9/18/2010

Entering Royal Roads Forest From Wishart Road


Earlier this week my tree hunting partner and I nipped into the Royal Roads old growth forest to check out access gates, trails, and big trees. In spite of driving by this treasury of trees often over the years, we have not thoroughly explored it. But its dark confines and big trees beckoned.

Recent History

The Government of Canada bought the 565 acre Hatley Park (as the area is also known) from the Dunsmuir family in 1940 for $75,000 dollars. It has gone through a variety of uses and is currently being leased by Royal Roads University. The land was designated a National Historic Site in 1995, and is the only area with such a designation in Canada to contain an original old growth forest.



Royal Roads (and adjoining Department of National Defense lands) represent a nice chunk of the last stands of the ancient coastal Douglas-fir forest ecosystem. Such a forest contains Western hemlock and Western red-cedar, in addition to fir. This forest also contains Garry oak, Bigleaf maple, and the easternmost stand of Stika spruce on Vancouver Island.

The B.C. government has listed the coastal Douglas-fir eco-zone as rare and endangered, and after discovering in my research that the 2nd and 3rd largest Douglas-fir trees in the Capital Region District (the largest is in Francis/King Regional Park) are in the Royal Roads forest, I have vowed to give this area more attention, and find those trees.




Into The Forest


After driving along Wishart Road in Colwood we found several entrances to the forest. We chose one at random (across the street from 3122 Wishart Road) and entered the park.

It was a major transition, stepping from the city landscape on one side of the street, and into a towering old growth forest on the other. The city side probably came into existence in the 1970's, judging by the homes. The wild side has been here since the last glaciers retreated 13,000 years ago. Some of the veteran trees have been around for many centuries.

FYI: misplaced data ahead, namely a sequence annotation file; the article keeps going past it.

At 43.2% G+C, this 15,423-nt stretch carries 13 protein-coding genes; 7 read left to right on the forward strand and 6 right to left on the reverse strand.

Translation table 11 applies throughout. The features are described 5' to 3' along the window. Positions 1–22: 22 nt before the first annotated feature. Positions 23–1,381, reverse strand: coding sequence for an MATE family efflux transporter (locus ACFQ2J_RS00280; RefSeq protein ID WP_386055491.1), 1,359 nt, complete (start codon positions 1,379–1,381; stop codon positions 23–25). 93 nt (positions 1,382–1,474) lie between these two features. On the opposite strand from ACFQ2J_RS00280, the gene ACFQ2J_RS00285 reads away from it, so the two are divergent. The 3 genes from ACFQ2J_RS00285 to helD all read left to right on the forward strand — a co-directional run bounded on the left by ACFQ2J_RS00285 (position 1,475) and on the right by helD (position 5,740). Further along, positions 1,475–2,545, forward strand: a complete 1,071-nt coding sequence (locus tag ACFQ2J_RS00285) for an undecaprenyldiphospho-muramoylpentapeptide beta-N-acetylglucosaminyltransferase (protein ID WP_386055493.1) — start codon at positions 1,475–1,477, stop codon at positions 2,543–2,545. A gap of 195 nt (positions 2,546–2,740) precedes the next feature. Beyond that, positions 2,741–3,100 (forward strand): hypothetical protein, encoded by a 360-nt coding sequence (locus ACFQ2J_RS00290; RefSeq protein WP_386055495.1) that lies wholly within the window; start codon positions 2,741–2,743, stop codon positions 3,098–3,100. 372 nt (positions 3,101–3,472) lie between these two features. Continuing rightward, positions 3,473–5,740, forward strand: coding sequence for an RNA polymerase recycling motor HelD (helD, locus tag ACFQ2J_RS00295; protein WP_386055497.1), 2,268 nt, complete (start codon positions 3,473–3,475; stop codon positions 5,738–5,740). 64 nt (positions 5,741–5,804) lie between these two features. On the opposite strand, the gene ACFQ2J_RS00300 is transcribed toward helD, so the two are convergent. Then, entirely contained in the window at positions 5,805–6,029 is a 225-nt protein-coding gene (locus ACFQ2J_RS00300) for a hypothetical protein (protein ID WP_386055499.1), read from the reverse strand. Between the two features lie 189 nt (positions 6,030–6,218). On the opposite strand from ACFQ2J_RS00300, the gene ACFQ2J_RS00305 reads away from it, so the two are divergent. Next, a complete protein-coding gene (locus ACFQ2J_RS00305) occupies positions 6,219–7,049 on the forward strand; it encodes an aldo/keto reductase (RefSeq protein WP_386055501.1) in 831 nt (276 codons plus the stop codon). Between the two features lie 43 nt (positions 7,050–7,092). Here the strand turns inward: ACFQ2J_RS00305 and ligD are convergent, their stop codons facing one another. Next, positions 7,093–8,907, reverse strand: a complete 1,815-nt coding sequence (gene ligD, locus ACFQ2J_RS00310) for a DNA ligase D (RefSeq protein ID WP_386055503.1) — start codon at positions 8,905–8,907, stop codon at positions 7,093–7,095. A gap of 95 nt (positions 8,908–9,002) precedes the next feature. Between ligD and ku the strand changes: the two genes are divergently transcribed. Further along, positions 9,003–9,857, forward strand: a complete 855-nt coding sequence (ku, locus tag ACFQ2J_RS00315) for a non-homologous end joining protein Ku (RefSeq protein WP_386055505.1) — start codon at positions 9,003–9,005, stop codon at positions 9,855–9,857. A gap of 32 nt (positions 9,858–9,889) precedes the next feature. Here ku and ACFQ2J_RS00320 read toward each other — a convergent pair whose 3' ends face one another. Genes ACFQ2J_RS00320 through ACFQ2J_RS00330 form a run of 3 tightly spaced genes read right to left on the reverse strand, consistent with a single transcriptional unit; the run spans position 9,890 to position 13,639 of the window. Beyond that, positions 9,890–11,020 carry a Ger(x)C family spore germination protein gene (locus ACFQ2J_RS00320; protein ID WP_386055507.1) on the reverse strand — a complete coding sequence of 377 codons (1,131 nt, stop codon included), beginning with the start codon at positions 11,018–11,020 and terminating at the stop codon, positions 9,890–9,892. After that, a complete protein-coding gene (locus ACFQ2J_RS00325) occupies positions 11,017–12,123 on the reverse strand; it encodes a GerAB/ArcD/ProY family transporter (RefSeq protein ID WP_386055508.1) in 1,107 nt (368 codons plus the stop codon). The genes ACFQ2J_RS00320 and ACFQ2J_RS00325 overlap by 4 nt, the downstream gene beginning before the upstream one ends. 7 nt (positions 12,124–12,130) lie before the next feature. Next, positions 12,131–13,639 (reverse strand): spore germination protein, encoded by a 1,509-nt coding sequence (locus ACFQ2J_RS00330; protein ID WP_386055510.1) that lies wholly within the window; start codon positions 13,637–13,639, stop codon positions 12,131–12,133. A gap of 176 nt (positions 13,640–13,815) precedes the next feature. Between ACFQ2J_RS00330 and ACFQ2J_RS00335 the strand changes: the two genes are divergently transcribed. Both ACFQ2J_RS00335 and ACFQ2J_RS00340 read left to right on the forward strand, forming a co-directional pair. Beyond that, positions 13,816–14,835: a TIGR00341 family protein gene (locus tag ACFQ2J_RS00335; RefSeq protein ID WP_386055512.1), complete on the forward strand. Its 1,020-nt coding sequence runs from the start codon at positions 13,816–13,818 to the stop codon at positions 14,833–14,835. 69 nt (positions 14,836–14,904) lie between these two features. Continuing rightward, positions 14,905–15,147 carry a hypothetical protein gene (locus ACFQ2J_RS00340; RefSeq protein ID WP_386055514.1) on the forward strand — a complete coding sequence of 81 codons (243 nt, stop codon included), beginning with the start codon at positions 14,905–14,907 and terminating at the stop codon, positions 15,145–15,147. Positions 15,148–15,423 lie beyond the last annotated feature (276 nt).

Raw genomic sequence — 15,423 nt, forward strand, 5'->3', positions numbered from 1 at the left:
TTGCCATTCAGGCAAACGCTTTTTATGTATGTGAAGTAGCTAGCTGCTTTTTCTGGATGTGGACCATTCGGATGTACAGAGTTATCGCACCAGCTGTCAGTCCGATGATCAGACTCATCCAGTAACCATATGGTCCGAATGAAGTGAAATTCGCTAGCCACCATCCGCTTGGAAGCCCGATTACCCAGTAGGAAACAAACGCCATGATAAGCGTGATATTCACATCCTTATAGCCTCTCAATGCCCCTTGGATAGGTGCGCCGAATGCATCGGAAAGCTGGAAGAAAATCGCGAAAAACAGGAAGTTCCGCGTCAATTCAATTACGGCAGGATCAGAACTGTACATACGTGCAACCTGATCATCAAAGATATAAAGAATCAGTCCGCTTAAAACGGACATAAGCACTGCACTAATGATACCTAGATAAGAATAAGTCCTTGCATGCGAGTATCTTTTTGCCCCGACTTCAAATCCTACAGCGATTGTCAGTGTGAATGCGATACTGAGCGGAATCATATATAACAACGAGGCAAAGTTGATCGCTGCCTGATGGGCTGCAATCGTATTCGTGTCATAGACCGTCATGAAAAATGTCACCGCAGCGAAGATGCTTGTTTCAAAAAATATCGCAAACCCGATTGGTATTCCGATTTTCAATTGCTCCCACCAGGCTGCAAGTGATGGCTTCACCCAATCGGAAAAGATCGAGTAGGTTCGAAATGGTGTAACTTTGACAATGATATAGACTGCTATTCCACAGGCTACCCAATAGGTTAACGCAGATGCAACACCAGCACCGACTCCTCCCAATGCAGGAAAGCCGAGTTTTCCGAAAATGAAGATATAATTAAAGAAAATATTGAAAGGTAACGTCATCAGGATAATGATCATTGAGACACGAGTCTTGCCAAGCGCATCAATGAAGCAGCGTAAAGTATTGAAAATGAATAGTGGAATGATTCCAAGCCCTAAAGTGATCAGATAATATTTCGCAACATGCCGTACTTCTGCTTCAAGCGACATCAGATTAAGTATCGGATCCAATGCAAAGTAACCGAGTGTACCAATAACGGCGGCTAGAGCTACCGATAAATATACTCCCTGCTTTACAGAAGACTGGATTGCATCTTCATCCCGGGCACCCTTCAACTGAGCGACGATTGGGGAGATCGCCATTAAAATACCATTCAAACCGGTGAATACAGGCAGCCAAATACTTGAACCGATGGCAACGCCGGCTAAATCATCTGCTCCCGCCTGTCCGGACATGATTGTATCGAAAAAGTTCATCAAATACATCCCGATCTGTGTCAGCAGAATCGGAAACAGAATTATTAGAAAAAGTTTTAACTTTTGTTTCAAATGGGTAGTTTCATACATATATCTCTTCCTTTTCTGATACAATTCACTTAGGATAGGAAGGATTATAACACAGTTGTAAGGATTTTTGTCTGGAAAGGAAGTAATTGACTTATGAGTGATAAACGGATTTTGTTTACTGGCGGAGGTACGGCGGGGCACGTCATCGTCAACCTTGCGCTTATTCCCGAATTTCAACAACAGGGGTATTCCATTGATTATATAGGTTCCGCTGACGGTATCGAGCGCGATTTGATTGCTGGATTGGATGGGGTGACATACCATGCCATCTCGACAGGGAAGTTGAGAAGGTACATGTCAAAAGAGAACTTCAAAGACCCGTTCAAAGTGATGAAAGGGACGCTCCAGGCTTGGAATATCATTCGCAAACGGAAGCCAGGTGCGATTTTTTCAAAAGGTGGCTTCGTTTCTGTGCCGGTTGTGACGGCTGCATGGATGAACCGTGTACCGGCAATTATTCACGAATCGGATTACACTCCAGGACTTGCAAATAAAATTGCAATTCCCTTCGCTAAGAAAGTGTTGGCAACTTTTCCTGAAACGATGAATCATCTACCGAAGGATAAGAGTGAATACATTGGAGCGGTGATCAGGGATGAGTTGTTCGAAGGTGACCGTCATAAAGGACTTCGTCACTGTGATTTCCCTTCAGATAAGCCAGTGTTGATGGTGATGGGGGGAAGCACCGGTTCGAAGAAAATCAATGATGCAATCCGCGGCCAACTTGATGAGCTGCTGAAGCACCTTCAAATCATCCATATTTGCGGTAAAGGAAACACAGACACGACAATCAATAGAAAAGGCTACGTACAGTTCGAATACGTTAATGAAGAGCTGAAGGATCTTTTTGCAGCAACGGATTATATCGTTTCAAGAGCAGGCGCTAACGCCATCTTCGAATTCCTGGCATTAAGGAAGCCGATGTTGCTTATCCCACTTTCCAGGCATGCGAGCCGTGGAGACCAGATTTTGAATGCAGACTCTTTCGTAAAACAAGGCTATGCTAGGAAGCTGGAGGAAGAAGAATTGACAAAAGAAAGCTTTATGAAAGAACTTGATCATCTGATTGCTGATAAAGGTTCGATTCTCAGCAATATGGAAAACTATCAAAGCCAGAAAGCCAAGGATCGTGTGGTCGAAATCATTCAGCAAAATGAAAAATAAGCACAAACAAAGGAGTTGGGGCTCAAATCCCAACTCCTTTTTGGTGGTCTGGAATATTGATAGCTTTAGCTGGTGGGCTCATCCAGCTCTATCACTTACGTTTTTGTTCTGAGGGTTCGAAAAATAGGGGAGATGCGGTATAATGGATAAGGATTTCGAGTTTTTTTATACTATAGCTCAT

Immediately the city disappeared and we could have been anywhere in the wild lands of Vancouver Island's coastal Douglas-fir forest. Fat trunks of trees tower overhead. The light was a distinctly different quality, filtered through the green canopies of the trees.


Only in a few places did the shafts of sunlight penetrate all the way to the forest floor. It was cooler and we zipped up our light jackets. The smell in the forest was divine. Intoxicating odours revealed growth and decay mixed with the smells of an ocean breeze. Ravens clucked at us from the branches high above.

From this access point trails extend in either direction along the outer perimeter of the forest. We took a wider path straight ahead which took us, after about 10 minutes, to a gravel pit in the middle of the trees. Following the path past the pit took us to another access point on Metchosin Road. We doubled back on the same trail to complete our short hike.



Notable Trees

Along this short route there are many fine Western red-cedar of fairly large proportions. Just inside the gate and to the right a few steps along the path is an impressively large Douglas-fir. Further down the wide path, and off to the left, is another weathered old fir. It shows the scars of a tree that has withstood the centuries of winter storms and summer drought. There is also evidence of logging here, but of a very limited nature.

All along the trail there are smaller side trails, so one could use this entrance to really explore the area. We did not find the biggest Douglas-fir that we were looking for, but we will be back. It is exciting that there is so much more left to explore and discover for the first time.


Getting There

Royal Roads lands are accessed via a variety of gates and service roads. The main entrance is off Sooke Road. Watch for other small gateways along the fence around the perimeter of the park. Drive along Wishart Road to locate many different ways of getting into the forest. We chose the gate across from 3122 Wishart Road. Note: parking is limited along Wishart. The area is well serviced by public transportation, and the Galloping Goose Trail runs by across Sooke Road.


View Royal Roads Forest (from Wishart Road) in a larger map

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